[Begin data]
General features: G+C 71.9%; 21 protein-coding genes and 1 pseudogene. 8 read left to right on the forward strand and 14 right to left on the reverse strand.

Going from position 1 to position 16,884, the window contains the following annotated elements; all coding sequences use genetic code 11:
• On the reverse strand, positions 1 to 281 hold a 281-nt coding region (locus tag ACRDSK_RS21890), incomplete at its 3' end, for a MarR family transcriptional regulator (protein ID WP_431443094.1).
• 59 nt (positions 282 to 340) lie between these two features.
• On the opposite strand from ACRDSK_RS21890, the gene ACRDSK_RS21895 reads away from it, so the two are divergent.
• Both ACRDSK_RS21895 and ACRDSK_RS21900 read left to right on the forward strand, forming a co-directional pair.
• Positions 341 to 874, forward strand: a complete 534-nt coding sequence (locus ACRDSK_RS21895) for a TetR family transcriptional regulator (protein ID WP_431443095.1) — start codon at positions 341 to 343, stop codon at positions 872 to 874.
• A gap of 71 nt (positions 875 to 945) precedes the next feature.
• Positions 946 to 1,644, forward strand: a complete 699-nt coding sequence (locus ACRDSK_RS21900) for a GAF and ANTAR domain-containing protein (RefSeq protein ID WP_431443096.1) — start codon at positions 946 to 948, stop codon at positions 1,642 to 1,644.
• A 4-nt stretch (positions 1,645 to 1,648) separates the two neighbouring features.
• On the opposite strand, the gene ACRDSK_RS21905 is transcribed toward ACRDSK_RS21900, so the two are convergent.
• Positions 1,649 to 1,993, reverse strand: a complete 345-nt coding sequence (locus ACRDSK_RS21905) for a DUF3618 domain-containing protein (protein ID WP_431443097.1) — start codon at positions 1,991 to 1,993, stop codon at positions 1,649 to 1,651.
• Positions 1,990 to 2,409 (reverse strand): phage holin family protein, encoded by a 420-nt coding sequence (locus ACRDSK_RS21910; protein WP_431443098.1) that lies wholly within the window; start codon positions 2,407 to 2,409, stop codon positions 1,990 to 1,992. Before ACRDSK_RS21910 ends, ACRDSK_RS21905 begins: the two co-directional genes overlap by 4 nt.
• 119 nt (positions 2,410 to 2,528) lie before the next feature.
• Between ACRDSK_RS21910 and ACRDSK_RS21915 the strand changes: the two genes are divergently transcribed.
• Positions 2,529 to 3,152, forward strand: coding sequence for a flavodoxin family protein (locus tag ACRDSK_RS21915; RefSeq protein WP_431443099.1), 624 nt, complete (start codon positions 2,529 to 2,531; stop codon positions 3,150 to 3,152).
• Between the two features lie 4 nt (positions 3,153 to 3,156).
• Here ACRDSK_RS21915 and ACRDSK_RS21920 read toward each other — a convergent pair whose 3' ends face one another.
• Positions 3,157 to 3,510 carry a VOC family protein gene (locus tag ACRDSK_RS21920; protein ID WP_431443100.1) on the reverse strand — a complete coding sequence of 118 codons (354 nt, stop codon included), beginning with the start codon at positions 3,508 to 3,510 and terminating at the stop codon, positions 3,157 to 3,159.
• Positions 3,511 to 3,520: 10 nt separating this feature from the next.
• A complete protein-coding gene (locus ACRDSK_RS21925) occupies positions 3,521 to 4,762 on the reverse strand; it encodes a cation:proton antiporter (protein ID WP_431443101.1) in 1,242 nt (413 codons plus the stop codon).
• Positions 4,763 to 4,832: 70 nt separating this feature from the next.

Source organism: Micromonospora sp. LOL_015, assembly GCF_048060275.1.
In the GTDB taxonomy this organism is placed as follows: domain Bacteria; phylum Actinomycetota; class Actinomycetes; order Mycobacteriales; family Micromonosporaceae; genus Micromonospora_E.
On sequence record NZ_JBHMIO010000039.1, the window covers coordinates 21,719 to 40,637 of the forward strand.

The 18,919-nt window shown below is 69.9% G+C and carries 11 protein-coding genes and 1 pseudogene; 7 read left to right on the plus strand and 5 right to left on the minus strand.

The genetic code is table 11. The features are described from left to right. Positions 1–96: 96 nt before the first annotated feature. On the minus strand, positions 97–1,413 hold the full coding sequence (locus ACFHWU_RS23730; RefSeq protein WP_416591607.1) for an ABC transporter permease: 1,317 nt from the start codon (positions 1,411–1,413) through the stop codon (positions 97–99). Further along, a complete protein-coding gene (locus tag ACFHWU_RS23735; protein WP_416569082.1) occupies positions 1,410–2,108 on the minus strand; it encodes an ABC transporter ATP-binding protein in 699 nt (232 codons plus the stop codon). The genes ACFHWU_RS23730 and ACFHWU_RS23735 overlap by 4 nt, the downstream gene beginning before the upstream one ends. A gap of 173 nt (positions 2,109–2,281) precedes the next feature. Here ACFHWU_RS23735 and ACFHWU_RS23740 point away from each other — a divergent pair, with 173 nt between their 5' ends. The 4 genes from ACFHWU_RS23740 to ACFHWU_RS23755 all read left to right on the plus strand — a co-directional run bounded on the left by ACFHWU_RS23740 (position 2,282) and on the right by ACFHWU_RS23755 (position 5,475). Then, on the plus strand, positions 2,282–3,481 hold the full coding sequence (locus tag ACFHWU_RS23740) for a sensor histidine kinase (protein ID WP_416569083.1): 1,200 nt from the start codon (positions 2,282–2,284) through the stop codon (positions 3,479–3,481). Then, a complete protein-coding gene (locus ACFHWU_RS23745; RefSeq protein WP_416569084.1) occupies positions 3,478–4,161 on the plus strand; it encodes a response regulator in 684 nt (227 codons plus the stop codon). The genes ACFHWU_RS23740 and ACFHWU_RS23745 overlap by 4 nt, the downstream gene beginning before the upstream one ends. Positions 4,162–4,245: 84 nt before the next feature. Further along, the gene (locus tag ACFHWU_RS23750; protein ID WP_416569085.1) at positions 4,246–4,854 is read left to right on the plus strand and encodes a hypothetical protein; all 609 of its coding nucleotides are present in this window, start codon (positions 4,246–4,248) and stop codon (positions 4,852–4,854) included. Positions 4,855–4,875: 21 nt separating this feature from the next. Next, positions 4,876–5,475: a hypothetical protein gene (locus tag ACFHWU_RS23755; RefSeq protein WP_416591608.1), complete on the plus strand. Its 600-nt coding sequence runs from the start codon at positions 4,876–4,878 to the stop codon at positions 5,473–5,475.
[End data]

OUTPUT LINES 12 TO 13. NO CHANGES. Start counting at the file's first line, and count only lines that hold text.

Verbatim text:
• Positions 1,649 to 1,993, reverse strand: a complete 345-nt coding sequence (locus ACRDSK_RS21905) for a DUF3618 domain-containing protein (protein ID WP_431443097.1) — start codon at positions 1,991 to 1,993, stop codon at positions 1,649 to 1,651.
• Positions 1,990 to 2,409 (reverse strand): phage holin family protein, encoded by a 420-nt coding sequence (locus ACRDSK_RS21910; protein WP_431443098.1) that lies wholly within the window; start codon positions 2,407 to 2,409, stop codon positions 1,990 to 1,992. Before ACRDSK_RS21910 ends, ACRDSK_RS21905 begins: the two co-directional genes overlap by 4 nt.